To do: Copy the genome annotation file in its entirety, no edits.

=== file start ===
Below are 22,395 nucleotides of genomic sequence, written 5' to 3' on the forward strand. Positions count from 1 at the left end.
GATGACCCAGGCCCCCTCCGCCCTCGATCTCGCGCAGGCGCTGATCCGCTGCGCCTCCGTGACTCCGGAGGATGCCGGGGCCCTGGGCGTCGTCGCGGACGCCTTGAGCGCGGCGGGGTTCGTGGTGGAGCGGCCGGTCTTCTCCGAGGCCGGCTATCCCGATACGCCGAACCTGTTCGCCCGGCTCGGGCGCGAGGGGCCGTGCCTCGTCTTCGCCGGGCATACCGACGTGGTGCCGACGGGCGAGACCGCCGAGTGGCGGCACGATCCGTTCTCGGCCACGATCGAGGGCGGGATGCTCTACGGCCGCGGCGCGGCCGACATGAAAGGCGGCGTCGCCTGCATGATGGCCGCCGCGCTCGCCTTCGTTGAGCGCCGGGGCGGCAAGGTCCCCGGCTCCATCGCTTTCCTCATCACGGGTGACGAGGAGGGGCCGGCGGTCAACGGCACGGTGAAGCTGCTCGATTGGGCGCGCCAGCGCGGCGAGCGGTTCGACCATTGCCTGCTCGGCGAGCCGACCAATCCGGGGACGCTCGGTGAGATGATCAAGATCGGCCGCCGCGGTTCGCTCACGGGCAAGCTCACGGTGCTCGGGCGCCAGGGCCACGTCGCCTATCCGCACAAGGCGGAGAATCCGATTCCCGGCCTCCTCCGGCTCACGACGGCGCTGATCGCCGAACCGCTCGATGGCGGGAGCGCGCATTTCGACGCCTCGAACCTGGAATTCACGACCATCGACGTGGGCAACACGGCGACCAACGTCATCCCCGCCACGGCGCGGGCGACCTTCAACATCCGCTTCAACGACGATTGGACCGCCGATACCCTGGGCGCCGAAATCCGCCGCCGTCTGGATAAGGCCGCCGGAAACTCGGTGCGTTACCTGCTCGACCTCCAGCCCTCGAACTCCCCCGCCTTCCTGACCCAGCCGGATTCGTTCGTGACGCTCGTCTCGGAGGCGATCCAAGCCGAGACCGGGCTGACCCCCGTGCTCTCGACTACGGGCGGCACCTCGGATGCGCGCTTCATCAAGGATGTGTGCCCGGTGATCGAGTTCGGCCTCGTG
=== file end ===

Below are 22,395 nucleotides of genomic sequence, written 5' to 3' on the forward strand. Positions count from 1 at the left end.
GATGACCCAGGCCCCCTCCGCCCTCGATCTCGCGCAGGCGCTGATCCGCTGCGCCTCCGTGACTCCGGAGGATGCCGGGGCCCTGGGCGTCGTCGCGGACGCCTTGAGCGCGGCGGGGTTCGTGGTGGAGCGGCCGGTCTTCTCCGAGGCCGGCTATCCCGATACGCCGAACCTGTTCGCCCGGCTCGGGCGCGAGGGGCCGTGCCTCGTCTTCGCCGGGCATACCGACGTGGTGCCGACGGGCGAGACCGCCGAGTGGCGGCACGATCCGTTCTCGGCCACGATCGAGGGCGGGATGCTCTACGGCCGCGGCGCGGCCGACATGAAAGGCGGCGTCGCCTGCATGATGGCCGCCGCGCTCGCCTTCGTTGAGCGCCGGGGCGGCAAGGTCCCCGGCTCCATCGCTTTCCTCATCACGGGTGACGAGGAGGGGCCGGCGGTCAACGGCACGGTGAAGCTGCTCGATTGGGCGCGCCAGCGCGGCGAGCGGTTCGACCATTGCCTGCTCGGCGAGCCGACCAATCCGGGGACGCTCGGTGAGATGATCAAGATCGGCCGCCGCGGTTCGCTCACGGGCAAGCTCACGGTGCTCGGGCGCCAGGGCCACGTCGCCTATCCGCACAAGGCGGAGAATCCGATTCCCGGCCTCCTCCGGCTCACGACGGCGCTGATCGCCGAACCGCTCGATGGCGGGAGCGCGCATTTCGACGCCTCGAACCTGGAATTCACGACCATCGACGTGGGCAACACGGCGACCAACGTCATCCCCGCCACGGCGCGGGCGACCTTCAACATCCGCTTCAACGACGATTGGACCGCCGATACCCTGGGCGCCGAAATCCGCCGCCGTCTGGATAAGGCCGCCGGAAACTCGGTGCGTTACCTGCTCGACCTCCAGCCCTCGAACTCCCCCGCCTTCCTGACCCAGCCGGATTCGTTCGTGACGCTCGTCTCGGAGGCGATCCAAGCCGAGACCGGGCTGACCCCCGTGCTCTCGACTACGGGCGGCACCTCGGATGCGCGCTTCATCAAGGATGTGTGCCCGGTGATCGAGTTCGGCCTCGTG